home Commentary, Europe, Politics, Society Hard Brexit, hard times. Theresa May leads the UK into disaster

Hard Brexit, hard times. Theresa May leads the UK into disaster

Seeing the Daily Mail taking great pleasure in being smug and self-satisfied is never a good sign, and this week’s calamitous events have given it even more to gloat about than usual. When they weren’t leering over the legs of two of the most powerful women in the UK, they were drooling over Theresa May’s triggering of the now infamous Article 50, the notification to the European Union that we are leaving.

Brexit, in short, was a terrible idea. Among the big players in the campaigns, the left vs right split was not evident during the campaigns; there were pro-Brexit lefties and pro-EU right-wingers. But, after the vote, the ideological split began to fall more into a straight, central line: generally speaking, left wingers were against Brexit (not that you could tell, given the Article 50 parliamentary votes under Jeremy Corbyn’s leadership) and those on the right have been jolly well looking forward to this great day, when we show Johnny Foreigner that we will be perfectly fine on our own, thank you very much. A tiny, irrelevant island trying to find its way without being part of a coalition of powerful allies.

As Emma Clarke put it, “On 23rd June 2016 we were asked a ludicrously banal binary question. To leave the EU or stay in it? Two boxes, one tick. There was no manifesto. The two scenarios were not fully explained. We, the electorate, were told nothing about what would happen if we opted to leave.”

We are stepping out into the void, with no promises being kept or even acknowledged. We are leaving the EU and nobody knows how that will turn out.

In the UK

Meanwhile, the UK itself is fragmenting. Scotland — which overall voted to stay in the EU — is seeking a second referendum to vote on becoming independent from the rest of the UK. Northern Ireland — which also voted to stay — is without a functioning government since the death of its deputy, Martin McGuinness. It is England and Wales that voted to leave the European Union, and we may find ourselves doing so on our own.

‘Bargaining chips’

We still do not know what Brexit will actually look like. Whether EU citizens already living here will be able to stay, and whether Brits living abroad will be able to stay where they are are up for discussion, as are our trade deals and other free movement issues.

Using people’s lives and economic futures as bargaining chips to get as good a deal as possible is harsh and cruel, and EU migrants leaving the UK could be an absolute disaster for the country.

Dean Hochlaf, Assistant Economist at ILC-UK said: “A mass exodus of EU migrants would have devastating ramifications for the UK economy. Growth would slow, tax revenue would slump, the uncertainty would deter investment from abroad which the UK desperately needs. It would no doubt sour the upcoming negotiations and leave the UK struggling to get an adequate deal with its largest trading partner.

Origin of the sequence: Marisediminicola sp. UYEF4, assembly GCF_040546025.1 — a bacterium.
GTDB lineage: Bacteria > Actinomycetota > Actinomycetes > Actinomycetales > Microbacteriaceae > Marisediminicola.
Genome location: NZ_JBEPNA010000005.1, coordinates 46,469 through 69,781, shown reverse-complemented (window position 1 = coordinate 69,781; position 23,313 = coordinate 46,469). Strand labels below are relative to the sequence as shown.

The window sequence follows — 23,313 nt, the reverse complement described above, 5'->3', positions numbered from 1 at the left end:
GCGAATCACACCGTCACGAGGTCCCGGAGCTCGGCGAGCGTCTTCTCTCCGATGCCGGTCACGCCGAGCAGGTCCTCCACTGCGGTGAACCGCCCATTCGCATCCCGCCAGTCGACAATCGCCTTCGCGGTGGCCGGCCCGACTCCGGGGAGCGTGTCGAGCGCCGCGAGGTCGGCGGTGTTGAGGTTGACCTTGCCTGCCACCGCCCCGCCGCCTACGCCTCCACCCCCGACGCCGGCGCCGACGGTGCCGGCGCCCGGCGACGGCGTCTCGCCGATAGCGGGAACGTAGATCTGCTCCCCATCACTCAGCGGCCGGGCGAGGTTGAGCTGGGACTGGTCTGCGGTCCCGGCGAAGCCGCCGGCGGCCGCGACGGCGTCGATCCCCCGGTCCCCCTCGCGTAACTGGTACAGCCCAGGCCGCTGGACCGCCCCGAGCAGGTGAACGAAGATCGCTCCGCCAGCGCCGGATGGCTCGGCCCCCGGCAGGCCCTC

“The truth is EU citizens are too valuable to be used as negotiating weapons. Such a strategy relies on a bluff, that they can be sacrificed if the EU was to make life difficult for UK citizens abroad. If this bluff was to be called, then it will be the ageing population of the UK that suffers.”

The NHS and social care are both areas of work where EU citizens are an absolute godsend. If they were required to leave, both institutions would quickly collapse (which may not be a concern of the privileged Conservatives, but the rest of us recognise their importance, especially for disabled children and adults).

The role of Theresa May

It seems like a long time ago, but Theresa May actually campaigned to remain in the EU. There is no indication of her previous views in the way she has acted since becoming Prime Minister, as she has led us into the ‘hardest’ Brexit she could conceive. Leaving the European single market is an absolute disaster, but it is where she has taken us to appease those of her colleagues who are most vehemently anti-Europe. In time, the catastrophe this represents will be very visible.

As Caroline Lucas, the leader of the Green Party, said, “Basically she has morphed what was a small majority in favour of leaving the EU into what she would say is an overwhelming mandate for the most extreme kind of Brexit imaginable, where you’re out of the single market, out of the customs union, where there’s no free movement, where social and environmental protections are at risk, and it’s almost like the government is having a competition amongst themselves about who can envisage the most macho way of leaving the EU, with many of her backbenchers now saying as well that they want to have no trade agreement with the EU at all”.

Lucas supports a second referendum on the kind of Brexit we want, a position I have sympathy for. Because even the vast majority of Leave voters didn’t envisage this calamity.

Photo: Ed Everett/Creative Commons

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Philippa Willitts

Philippa Willitts is a British freelance writer who specialises in writing about disability, women’s issues, social media and tech. She also enjoys covering politics and LGBT-related topics. She has written for the Guardian, the Independent, New Statesman, Channel 4 News, Access Magazine, xoJane and many more publications. She can be found on Twitter @PhilippaWrites.